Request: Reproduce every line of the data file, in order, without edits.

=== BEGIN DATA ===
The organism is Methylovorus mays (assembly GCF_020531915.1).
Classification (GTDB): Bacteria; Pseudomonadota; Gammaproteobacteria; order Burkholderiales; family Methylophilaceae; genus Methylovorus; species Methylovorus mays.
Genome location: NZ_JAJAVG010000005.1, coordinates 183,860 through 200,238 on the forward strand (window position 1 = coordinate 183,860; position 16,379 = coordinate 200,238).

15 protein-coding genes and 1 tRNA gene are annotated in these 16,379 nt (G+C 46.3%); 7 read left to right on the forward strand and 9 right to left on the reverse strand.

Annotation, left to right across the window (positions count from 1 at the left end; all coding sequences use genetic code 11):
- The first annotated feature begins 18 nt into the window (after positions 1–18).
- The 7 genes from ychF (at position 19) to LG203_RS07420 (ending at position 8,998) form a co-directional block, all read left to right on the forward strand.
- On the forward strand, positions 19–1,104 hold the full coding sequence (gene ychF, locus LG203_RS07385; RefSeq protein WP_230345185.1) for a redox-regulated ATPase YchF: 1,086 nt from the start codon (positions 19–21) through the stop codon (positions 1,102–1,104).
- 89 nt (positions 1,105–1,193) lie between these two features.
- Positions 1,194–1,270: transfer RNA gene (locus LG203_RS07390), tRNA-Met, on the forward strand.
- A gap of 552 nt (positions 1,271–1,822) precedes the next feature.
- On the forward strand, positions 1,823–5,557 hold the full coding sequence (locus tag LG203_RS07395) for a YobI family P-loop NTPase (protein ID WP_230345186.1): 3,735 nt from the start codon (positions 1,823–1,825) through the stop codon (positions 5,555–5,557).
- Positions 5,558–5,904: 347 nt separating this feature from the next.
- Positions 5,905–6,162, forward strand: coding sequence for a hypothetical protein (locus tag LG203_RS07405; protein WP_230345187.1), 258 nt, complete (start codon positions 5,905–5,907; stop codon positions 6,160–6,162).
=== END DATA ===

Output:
The organism is Methylovorus mays (assembly GCF_020531915.1).
Classification (GTDB): Bacteria; Pseudomonadota; Gammaproteobacteria; order Burkholderiales; family Methylophilaceae; genus Methylovorus; species Methylovorus mays.
Genome location: NZ_JAJAVG010000005.1, coordinates 183,860 through 200,238 on the forward strand (window position 1 = coordinate 183,860; position 16,379 = coordinate 200,238).

15 protein-coding genes and 1 tRNA gene are annotated in these 16,379 nt (G+C 46.3%); 7 read left to right on the forward strand and 9 right to left on the reverse strand.

Annotation, left to right across the window (positions count from 1 at the left end; all coding sequences use genetic code 11):
- The first annotated feature begins 18 nt into the window (after positions 1–18).
- The 7 genes from ychF (at position 19) to LG203_RS07420 (ending at position 8,998) form a co-directional block, all read left to right on the forward strand.
- On the forward strand, positions 19–1,104 hold the full coding sequence (gene ychF, locus LG203_RS07385; RefSeq protein WP_230345185.1) for a redox-regulated ATPase YchF: 1,086 nt from the start codon (positions 19–21) through the stop codon (positions 1,102–1,104).
- 89 nt (positions 1,105–1,193) lie between these two features.
- Positions 1,194–1,270: transfer RNA gene (locus LG203_RS07390), tRNA-Met, on the forward strand.
- A gap of 552 nt (positions 1,271–1,822) precedes the next feature.
- On the forward strand, positions 1,823–5,557 hold the full coding sequence (locus tag LG203_RS07395) for a YobI family P-loop NTPase (protein ID WP_230345186.1): 3,735 nt from the start codon (positions 1,823–1,825) through the stop codon (positions 5,555–5,557).
- Positions 5,558–5,904: 347 nt separating this feature from the next.
- Positions 5,905–6,162, forward strand: coding sequence for a hypothetical protein (locus tag LG203_RS07405; protein WP_230345187.1), 258 nt, complete (start codon positions 5,905–5,907; stop codon positions 6,160–6,162).